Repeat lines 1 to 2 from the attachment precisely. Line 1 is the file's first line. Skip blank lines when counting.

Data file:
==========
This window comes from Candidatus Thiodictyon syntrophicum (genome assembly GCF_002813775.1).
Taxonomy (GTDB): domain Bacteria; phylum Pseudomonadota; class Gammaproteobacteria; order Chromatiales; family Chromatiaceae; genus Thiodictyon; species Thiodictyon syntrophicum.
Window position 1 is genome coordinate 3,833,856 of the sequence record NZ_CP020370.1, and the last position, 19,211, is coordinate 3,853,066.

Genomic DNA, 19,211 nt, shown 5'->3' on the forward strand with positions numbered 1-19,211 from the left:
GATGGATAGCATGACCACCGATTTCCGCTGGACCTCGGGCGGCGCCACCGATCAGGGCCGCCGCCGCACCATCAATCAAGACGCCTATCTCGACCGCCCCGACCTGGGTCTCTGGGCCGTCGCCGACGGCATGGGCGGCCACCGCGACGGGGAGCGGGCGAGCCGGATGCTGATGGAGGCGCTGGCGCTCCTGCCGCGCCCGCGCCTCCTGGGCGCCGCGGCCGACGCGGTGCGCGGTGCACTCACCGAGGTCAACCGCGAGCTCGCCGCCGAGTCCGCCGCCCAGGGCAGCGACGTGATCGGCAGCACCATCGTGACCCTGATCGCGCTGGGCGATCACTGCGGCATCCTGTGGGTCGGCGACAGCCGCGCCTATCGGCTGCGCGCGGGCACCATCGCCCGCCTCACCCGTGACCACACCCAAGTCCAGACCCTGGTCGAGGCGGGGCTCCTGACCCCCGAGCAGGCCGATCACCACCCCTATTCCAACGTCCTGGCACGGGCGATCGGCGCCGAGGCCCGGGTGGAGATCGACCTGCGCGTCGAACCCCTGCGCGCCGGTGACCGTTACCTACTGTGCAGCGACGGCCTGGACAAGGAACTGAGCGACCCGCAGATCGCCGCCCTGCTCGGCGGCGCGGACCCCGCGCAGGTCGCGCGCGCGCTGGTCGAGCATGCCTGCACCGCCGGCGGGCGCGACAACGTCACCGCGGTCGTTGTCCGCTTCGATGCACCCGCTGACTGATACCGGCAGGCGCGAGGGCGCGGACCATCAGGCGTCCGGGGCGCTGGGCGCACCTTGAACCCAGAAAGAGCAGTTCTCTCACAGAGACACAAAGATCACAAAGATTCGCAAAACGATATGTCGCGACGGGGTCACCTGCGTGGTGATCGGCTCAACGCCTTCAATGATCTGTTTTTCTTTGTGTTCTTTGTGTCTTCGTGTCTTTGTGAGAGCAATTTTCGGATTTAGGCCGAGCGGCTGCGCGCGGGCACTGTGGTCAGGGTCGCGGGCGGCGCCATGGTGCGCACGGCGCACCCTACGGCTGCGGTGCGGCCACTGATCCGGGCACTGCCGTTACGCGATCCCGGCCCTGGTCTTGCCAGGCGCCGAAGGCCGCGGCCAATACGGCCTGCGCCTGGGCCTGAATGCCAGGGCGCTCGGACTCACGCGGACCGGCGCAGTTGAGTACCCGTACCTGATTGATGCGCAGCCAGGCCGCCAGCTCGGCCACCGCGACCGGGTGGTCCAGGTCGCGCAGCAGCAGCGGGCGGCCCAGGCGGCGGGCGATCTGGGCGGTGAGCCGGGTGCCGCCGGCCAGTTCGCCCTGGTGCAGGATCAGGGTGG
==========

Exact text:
This window comes from Candidatus Thiodictyon syntrophicum (genome assembly GCF_002813775.1).
Taxonomy (GTDB): domain Bacteria; phylum Pseudomonadota; class Gammaproteobacteria; order Chromatiales; family Chromatiaceae; genus Thiodictyon; species Thiodictyon syntrophicum.